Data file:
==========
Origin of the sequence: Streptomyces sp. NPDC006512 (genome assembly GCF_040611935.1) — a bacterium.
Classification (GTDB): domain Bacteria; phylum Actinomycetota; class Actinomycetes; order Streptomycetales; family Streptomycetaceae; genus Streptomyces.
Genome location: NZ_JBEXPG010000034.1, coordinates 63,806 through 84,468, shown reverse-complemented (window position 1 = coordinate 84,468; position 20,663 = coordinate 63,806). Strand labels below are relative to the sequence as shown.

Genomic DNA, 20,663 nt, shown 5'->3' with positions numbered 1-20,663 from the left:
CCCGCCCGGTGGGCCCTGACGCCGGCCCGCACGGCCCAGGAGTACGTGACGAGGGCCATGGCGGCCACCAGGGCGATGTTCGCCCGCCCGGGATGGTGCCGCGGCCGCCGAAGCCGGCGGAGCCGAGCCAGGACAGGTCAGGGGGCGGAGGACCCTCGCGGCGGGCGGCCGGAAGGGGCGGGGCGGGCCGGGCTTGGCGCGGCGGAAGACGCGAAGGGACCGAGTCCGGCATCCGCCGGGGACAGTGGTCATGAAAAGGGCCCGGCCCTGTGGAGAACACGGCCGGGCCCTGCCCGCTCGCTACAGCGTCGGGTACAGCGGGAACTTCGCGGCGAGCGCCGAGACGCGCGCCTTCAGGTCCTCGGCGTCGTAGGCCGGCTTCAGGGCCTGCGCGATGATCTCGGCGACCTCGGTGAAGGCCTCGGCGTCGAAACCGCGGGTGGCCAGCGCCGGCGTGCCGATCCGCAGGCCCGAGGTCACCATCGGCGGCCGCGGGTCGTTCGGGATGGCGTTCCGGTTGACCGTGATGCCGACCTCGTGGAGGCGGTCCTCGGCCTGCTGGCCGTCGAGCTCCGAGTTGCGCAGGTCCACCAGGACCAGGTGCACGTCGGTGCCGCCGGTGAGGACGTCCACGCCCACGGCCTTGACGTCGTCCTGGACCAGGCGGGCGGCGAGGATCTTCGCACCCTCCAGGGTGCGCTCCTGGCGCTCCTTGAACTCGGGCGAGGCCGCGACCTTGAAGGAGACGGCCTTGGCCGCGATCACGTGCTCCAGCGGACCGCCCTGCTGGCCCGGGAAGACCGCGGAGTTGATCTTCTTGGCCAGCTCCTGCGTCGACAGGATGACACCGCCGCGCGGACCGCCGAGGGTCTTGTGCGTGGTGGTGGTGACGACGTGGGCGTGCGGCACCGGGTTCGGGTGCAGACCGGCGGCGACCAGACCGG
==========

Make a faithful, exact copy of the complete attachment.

Origin of the sequence: Streptomyces sp. NPDC006512 (genome assembly GCF_040611935.1) — a bacterium.
Classification (GTDB): domain Bacteria; phylum Actinomycetota; class Actinomycetes; order Streptomycetales; family Streptomycetaceae; genus Streptomyces.
Genome location: NZ_JBEXPG010000034.1, coordinates 63,806 through 84,468, shown reverse-complemented (window position 1 = coordinate 84,468; position 20,663 = coordinate 63,806). Strand labels below are relative to the sequence as shown.

Genomic DNA, 20,663 nt, shown 5'->3' with positions numbered 1-20,663 from the left:
CCCGCCCGGTGGGCCCTGACGCCGGCCCGCACGGCCCAGGAGTACGTGACGAGGGCCATGGCGGCCACCAGGGCGATGTTCGCCCGCCCGGGATGGTGCCGCGGCCGCCGAAGCCGGCGGAGCCGAGCCAGGACAGGTCAGGGGGCGGAGGACCCTCGCGGCGGGCGGCCGGAAGGGGCGGGGCGGGCCGGGCTTGGCGCGGCGGAAGACGCGAAGGGACCGAGTCCGGCATCCGCCGGGGACAGTGGTCATGAAAAGGGCCCGGCCCTGTGGAGAACACGGCCGGGCCCTGCCCGCTCGCTACAGCGTCGGGTACAGCGGGAACTTCGCGGCGAGCGCCGAGACGCGCGCCTTCAGGTCCTCGGCGTCGTAGGCCGGCTTCAGGGCCTGCGCGATGATCTCGGCGACCTCGGTGAAGGCCTCGGCGTCGAAACCGCGGGTGGCCAGCGCCGGCGTGCCGATCCGCAGGCCCGAGGTCACCATCGGCGGCCGCGGGTCGTTCGGGATGGCGTTCCGGTTGACCGTGATGCCGACCTCGTGGAGGCGGTCCTCGGCCTGCTGGCCGTCGAGCTCCGAGTTGCGCAGGTCCACCAGGACCAGGTGCACGTCGGTGCCGCCGGTGAGGACGTCCACGCCCACGGCCTTGACGTCGTCCTGGACCAGGCGGGCGGCGAGGATCTTCGCACCCTCCAGGGTGCGCTCCTGGCGCTCCTTGAACTCGGGCGAGGCCGCGACCTTGAAGGAGACGGCCTTGGCCGCGATCACGTGCTCCAGCGGACCGCCCTGCTGGCCCGGGAAGACCGCGGAGTTGATCTTCTTGGCCAGCTCCTGCGTCGACAGGATGACACCGCCGCGCGGACCGCCGAGGGTCTTGTGCGTGGTGGTGGTGACGACGTGGGCGTGCGGCACCGGGTTCGGGTGCAGACCGGCGGCGACCAGACCGG